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Influence of wounding and temperature on resistance of maize landraces from Mexico to aflatoxin contamination
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Maize is a staple for billions across the globe. However, in tropical and sub-tropical regions, maize is frequently contaminated with aflatoxins by Aspergillus section Flavi fungi. There is an ongoing search for sources of aflatoxin resistance in maize to reduce continuous exposures of human populations to those dangerous mycotoxins. Large variability in susceptibility to aflatoxin contamination exists within maize germplasm. In Mexico, several maize landrace (MLR) accessions possess superior resistance to both Aspergillus infection and aflatoxin contamination but their mechanisms of resistance have not been reported. Influences of kernel integrity on resistance of four resistant and four susceptible MLR accessions were evaluated in laboratory assays. Wounds significantly (P < 0.05) increased susceptibility to aflatoxin contamination even when kernel viability was unaffected. Treatments supporting greater A. flavus reproduction did not (P > 0.05) proportionally support higher aflatoxin accumulation suggesting differential influences by some resistance factors between sporulation and aflatoxin biosynthesis. Physical barriers (i.e., wax and cuticle) prevented both aflatoxin accumulation and A. flavus sporulation in a highly resistant MLR accession. In addition, influence of temperature on aflatoxin contamination was evaluated in both viable and non-viable kernels of a resistant and a susceptible MLR accession, and a commercial hybrid. Both temperature and living embryo status influenced (P < 0.05) resistance to both aflatoxin accumulation and A. flavus sporulation. Lower sporulation on MLR accessions suggests their utilization would result in reduced speed of propagation and associated epidemic increases in disease both in the field and throughout storage. Results from the current study should encourage researchers across the globe to exploit the large potential that MLRs offer to breed for aflatoxin resistant maize. Furthermore, the studies provide support to the importance of resistance based on the living host and maintaining living status to reducing episodes of post-harvest contamination.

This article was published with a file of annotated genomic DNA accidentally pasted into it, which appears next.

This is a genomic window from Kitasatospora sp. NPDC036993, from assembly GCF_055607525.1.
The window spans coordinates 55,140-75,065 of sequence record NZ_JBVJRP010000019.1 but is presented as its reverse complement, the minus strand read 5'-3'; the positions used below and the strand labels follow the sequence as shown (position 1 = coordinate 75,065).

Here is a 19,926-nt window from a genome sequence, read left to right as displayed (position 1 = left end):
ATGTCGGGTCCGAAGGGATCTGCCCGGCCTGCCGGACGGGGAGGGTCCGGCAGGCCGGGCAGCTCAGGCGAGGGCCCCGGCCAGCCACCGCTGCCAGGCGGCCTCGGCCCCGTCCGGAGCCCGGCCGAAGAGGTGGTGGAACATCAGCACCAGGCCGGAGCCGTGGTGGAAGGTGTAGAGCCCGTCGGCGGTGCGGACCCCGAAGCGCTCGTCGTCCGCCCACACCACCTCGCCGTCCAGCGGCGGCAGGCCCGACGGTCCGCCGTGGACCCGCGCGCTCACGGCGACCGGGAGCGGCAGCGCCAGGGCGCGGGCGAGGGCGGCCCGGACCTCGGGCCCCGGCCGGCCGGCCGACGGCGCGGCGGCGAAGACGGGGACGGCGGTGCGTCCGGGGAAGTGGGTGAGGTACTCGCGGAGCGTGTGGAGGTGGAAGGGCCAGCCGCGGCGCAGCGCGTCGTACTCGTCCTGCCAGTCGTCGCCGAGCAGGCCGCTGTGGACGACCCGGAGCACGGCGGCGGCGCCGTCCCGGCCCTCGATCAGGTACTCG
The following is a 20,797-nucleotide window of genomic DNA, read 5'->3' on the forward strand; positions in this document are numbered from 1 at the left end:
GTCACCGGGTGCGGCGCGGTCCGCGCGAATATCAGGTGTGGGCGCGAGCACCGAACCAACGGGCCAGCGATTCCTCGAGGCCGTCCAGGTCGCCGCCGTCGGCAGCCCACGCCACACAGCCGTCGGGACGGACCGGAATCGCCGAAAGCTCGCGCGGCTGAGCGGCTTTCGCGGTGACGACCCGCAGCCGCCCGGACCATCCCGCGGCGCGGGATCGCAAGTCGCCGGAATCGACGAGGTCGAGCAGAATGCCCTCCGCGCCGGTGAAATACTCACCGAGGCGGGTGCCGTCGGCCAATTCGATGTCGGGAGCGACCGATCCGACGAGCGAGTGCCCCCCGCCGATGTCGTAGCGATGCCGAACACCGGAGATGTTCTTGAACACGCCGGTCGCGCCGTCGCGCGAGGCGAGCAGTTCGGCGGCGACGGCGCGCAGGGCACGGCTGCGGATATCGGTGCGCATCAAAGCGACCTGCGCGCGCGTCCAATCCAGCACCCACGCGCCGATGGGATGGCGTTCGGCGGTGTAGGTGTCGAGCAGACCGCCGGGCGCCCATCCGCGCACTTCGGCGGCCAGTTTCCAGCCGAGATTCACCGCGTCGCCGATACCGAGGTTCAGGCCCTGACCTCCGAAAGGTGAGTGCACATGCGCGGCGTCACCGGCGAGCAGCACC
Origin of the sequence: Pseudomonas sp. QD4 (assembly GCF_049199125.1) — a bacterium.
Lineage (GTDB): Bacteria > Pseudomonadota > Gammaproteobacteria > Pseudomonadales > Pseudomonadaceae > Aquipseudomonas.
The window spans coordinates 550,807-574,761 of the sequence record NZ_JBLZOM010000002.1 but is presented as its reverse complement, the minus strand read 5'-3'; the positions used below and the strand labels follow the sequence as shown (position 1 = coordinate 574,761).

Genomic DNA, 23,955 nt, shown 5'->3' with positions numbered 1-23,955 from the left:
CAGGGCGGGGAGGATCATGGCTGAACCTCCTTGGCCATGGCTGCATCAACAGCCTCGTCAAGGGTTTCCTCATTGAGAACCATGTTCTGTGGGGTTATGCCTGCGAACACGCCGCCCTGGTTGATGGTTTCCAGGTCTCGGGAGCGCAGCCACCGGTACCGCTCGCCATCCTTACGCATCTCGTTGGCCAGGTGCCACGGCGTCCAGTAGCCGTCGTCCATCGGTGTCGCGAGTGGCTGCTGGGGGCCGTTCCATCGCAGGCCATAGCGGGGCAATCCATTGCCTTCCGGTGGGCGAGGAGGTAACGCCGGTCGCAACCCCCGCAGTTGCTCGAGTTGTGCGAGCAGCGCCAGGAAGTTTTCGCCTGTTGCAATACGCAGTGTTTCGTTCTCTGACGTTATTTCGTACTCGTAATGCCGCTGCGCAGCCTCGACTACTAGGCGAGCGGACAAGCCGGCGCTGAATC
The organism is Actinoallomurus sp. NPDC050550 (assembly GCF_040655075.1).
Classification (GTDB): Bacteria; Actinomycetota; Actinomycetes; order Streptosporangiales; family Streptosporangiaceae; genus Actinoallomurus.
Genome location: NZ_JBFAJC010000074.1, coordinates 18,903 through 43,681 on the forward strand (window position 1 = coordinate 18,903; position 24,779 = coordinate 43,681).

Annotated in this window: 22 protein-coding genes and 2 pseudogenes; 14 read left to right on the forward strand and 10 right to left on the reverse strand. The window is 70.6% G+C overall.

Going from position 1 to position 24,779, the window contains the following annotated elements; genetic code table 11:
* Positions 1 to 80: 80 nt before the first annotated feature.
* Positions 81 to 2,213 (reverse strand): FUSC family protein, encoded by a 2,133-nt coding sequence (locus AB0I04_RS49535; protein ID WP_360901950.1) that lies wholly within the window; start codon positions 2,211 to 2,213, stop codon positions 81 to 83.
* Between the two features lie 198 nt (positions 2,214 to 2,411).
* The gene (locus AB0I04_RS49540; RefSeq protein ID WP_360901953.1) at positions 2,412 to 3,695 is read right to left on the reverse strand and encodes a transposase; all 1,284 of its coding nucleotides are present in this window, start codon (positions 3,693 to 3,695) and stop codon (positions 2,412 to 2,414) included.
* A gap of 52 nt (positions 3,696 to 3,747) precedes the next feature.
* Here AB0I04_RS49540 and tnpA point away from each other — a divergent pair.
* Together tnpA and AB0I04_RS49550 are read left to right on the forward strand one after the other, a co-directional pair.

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Permanent link to this itemhttps://hdl.handle.net/20.500.12478/7030
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